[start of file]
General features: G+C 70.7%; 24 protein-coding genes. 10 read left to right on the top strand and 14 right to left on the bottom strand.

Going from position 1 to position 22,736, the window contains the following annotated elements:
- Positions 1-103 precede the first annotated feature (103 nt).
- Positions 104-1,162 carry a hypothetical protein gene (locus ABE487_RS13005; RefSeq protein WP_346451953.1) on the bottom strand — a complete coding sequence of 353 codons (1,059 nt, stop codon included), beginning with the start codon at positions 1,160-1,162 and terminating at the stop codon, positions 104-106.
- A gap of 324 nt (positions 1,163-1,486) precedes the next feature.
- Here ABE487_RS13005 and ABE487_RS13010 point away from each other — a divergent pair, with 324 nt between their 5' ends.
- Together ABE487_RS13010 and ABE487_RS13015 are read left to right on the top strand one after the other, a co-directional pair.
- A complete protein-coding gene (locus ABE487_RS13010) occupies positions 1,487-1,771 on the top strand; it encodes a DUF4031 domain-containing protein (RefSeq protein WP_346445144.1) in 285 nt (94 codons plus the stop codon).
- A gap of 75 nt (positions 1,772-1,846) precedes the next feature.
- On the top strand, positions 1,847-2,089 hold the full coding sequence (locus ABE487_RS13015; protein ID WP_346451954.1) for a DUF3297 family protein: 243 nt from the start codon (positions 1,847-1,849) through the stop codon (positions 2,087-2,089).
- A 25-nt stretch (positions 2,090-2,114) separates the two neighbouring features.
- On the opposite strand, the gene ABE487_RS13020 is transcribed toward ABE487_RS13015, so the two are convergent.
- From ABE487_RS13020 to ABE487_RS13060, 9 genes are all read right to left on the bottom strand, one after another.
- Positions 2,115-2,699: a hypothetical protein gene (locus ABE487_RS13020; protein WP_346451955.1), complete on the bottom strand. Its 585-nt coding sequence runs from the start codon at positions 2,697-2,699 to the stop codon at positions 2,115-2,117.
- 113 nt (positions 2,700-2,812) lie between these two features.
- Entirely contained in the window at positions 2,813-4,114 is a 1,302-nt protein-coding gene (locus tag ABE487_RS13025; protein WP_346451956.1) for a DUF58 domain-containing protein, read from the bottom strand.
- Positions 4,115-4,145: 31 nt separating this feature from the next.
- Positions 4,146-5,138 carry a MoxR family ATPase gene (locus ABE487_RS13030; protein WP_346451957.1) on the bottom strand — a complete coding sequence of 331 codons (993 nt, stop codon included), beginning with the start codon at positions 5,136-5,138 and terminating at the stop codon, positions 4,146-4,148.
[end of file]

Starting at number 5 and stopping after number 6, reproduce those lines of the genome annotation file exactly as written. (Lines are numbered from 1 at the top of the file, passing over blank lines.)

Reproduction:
- A gap of 324 nt (positions 1,163-1,486) precedes the next feature.
- Here ABE487_RS13005 and ABE487_RS13010 point away from each other — a divergent pair, with 324 nt between their 5' ends.